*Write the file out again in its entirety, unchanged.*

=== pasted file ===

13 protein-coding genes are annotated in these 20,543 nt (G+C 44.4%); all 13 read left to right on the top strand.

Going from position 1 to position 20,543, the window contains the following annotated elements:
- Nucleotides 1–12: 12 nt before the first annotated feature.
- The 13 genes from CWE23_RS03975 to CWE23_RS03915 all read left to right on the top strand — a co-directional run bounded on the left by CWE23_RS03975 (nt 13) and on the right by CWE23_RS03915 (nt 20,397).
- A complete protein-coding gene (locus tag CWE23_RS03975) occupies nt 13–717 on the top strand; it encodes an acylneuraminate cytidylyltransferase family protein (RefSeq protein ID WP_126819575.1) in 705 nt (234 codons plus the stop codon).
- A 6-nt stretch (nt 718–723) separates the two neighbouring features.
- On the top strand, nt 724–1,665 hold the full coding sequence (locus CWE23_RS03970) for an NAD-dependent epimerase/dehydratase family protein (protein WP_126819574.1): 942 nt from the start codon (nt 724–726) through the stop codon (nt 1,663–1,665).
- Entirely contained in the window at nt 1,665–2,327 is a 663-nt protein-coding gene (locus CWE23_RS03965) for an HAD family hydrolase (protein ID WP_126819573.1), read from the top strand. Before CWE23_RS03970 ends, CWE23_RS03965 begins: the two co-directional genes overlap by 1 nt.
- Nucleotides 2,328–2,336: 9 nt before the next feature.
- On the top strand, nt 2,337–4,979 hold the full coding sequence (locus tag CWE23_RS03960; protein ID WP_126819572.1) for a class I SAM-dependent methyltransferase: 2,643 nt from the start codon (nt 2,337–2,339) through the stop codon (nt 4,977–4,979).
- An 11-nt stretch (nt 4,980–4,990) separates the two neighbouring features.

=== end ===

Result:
13 protein-coding genes are annotated in these 20,543 nt (G+C 44.4%); all 13 read left to right on the top strand.

Going from position 1 to position 20,543, the window contains the following annotated elements:
- Nucleotides 1–12: 12 nt before the first annotated feature.
- The 13 genes from CWE23_RS03975 to CWE23_RS03915 all read left to right on the top strand — a co-directional run bounded on the left by CWE23_RS03975 (nt 13) and on the right by CWE23_RS03915 (nt 20,397).
- A complete protein-coding gene (locus tag CWE23_RS03975) occupies nt 13–717 on the top strand; it encodes an acylneuraminate cytidylyltransferase family protein (RefSeq protein ID WP_126819575.1) in 705 nt (234 codons plus the stop codon).
- A 6-nt stretch (nt 718–723) separates the two neighbouring features.
- On the top strand, nt 724–1,665 hold the full coding sequence (locus CWE23_RS03970) for an NAD-dependent epimerase/dehydratase family protein (protein WP_126819574.1): 942 nt from the start codon (nt 724–726) through the stop codon (nt 1,663–1,665).
- Entirely contained in the window at nt 1,665–2,327 is a 663-nt protein-coding gene (locus CWE23_RS03965) for an HAD family hydrolase (protein ID WP_126819573.1), read from the top strand. Before CWE23_RS03970 ends, CWE23_RS03965 begins: the two co-directional genes overlap by 1 nt.
- Nucleotides 2,328–2,336: 9 nt before the next feature.
- On the top strand, nt 2,337–4,979 hold the full coding sequence (locus tag CWE23_RS03960; protein ID WP_126819572.1) for a class I SAM-dependent methyltransferase: 2,643 nt from the start codon (nt 2,337–2,339) through the stop codon (nt 4,977–4,979).
- An 11-nt stretch (nt 4,980–4,990) separates the two neighbouring features.